Adultery, Cheating, and Infidelity: Therapy in Woodhaven, MI
It is difficult to go online or turn on the TV without hearing about another public personality who has had an affair. Tabloids are quick to publish clickbait about how the affair happened, who was involved, and how the spouse might react. Popular movies and TV shows often incorporate infidelity into their plots. Whether it is Don Draper on Mad Men or a member of the British royal family, people are drawn to stories about adultery.
However, when your spouse or your partner commits adultery, it does not feel intriguing or racy—it is often devastating.
Some couples work through the pain and continue the relationship. Others decide that ending the relationship is best. Which is the right decision? Only the people in the relationship can make that decision or the difficult decisions that will accompany either option. There is no right answer, but there is support and guidance. Many people have found that counseling for infidelity was the support they need during a relational crisis.
The counselors at Thriveworks Woodhaven, MI know that affairs are not romantic public obsessions, but they are deeply person and painful relational crises. They have helped many couples overcome infidelity to find relational healing, whether that means ending or reconciling the relationship.
Different Kinds of Infidelity
Adultery as a concept is fairly straightforward: someone in a committed relationship breaks the expectations of that relationship. Those expectations may be formalized in wedding vows and a marriage, or they may be agreed upon through a long-term, committed relationship. But in reality, adultery is always more complex.
Adultery might be an emotional affair or a long-term sexual relationship. It might be a one-night stand, or a sexual addiction. There is no limit to the circumstances or forms for infidelity. But there are a few things that are constant:
- Infidelity involves lying and/or secrets.
- Infidelity breaks trust.
- Infidelity brings relational harm.
Affairs, by definition, happen in the context of a committed relationship; therefore, infidelity’s effects are relational. Someone may justify a one-night stand, thinking, it is just me and a stranger, no one else will be hurt. But nothing could be farther from the truth. Often, friends, extended family, and in some cases, community members are harmed through infidelity.
Often, the uninvolved spouse and the family’s children (if any) are the most directly affected.
- The Spouse: When uninvolved spouses are victimized by an affair, they experience relational trauma and all the devastation trauma can bring. This may include the onset of anxiety or depression; the uninvolved spouse may experience physical illness or pain as a result of the trauma. Adultery can turn their world upside down: a place of safety and love becomes a place of pain and resentment.
- The Children: Some families choose to tell their children about an affair. Other choose not to tell. Either way, children are affected. They may come to resent the parent who committed adultery. Or they may intuit and internalize the tension within their family. If their parents choose to divorce, children may blame themselves. These feelings can affect how children relate to their future partner.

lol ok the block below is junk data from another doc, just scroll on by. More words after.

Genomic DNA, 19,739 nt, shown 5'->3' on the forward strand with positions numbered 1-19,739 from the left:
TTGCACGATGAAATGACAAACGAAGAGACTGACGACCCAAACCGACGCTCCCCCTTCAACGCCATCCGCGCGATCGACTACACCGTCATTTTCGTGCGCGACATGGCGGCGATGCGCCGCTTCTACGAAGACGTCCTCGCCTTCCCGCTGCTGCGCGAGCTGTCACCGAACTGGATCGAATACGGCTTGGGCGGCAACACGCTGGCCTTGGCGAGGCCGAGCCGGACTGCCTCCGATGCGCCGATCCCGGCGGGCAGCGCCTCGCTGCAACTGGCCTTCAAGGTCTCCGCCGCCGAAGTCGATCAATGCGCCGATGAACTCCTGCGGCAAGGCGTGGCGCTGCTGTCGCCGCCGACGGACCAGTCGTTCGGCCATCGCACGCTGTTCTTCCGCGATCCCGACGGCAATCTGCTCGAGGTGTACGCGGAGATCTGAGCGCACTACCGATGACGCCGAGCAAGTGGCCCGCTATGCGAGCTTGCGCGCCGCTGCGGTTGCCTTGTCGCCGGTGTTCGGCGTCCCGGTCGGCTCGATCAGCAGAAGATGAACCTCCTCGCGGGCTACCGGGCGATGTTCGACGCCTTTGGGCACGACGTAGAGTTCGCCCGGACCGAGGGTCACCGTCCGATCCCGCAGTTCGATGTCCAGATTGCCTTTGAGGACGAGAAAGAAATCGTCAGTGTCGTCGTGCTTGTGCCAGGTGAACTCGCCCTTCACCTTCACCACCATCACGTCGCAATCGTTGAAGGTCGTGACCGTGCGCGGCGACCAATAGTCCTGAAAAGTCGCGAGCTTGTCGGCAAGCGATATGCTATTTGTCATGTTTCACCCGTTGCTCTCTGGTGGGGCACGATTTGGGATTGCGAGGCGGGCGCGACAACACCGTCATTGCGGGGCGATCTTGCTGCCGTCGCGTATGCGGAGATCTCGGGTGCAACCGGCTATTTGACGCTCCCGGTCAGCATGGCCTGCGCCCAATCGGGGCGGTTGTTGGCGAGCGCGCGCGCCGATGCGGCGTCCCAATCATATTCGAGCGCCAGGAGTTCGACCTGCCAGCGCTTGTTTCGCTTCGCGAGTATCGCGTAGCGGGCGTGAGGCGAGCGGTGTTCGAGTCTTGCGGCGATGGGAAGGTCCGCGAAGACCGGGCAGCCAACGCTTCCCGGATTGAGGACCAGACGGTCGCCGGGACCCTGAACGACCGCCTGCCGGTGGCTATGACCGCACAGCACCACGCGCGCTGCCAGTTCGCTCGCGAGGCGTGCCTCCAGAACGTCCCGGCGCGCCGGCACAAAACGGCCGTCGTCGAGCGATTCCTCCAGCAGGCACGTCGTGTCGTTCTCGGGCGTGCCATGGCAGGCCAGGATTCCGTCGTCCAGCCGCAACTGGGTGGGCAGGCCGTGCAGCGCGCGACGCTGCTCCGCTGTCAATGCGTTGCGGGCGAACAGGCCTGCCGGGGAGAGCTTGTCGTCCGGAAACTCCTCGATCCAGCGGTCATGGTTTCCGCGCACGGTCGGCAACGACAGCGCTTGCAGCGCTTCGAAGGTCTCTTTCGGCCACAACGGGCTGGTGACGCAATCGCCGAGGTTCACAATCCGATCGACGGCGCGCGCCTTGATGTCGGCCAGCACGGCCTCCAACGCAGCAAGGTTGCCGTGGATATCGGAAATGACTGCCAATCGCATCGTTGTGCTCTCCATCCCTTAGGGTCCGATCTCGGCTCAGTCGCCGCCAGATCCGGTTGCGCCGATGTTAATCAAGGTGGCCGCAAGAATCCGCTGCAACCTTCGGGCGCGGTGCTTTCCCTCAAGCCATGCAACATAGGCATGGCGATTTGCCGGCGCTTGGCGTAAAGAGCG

Quantifying the harm from an affair may be impossible, but without a doubt, the harm is severe. Wounds from adultery are deep, and healing requires extensive treatment.
Rebuilding after Infidelity
Rebuilding after infidelity is not an easy process. The spouse who committed adultery cannot simply say, “I’m sorry” and then the resentment and the harm goes away. No magic words can quickly restore trust and love.
Forgiveness, however, is possible. Trust, believe it or not, can be rebuilt. With time an effort, both spouses can have a healthy relationship again, whether they continue in the marriage or not.
Marriage therapists have many tools that may facilitate growth and healing where adultery has destroyed love and trust. A few of these tools include …
- Improved Connection and Communication — After infidelity, communication and connection feel impossible. In some ways, they are. Understandably, emotions may overwhelm both spouses, and trust is low if not non-existent. However, without connection and communication, the relationship cannot move forward in a healthy way, even if both partners agree the healthy way forward is to separate. A trained therapist can facilitate connection and communication so that the relationship can heal, whatever healing the couple chooses.
- Defined Purposes — Some couples know they want a divorce. Others know they want to reconcile. Most are not sure what they want. Many others change their minds along the way. Infidelity brings chaos to a relationship, and counselors understand that dynamic. They can help a couple define what a healthy path forward for them looks like.
- Re-established Trust — To repair the marriage or to separate amicably, some form of trust must be re-established after infidelity. Adultery destroys trust, and leaning on a spouse after betrayal may or may not be wise. A therapist can help couples decide how to build trust for their relational goals.
Counseling for Infidelity through Thriveworks Woodhaven, MI
Has an affair harmed your marriage? Are you ready to move forward? Thriveworks Woodhaven counselors understand, and we are here to help.
Experiencing infidelity is difficult, so we have done our best to make reaching out for help hassle free. A real person will answer when you call our office. You can often schedule your first appointment for the next day. You will never be put on a waitlist (because we do not keep them). We also accept many major insurance providers.
Are you ready to overcome infidelity? Call today to get started.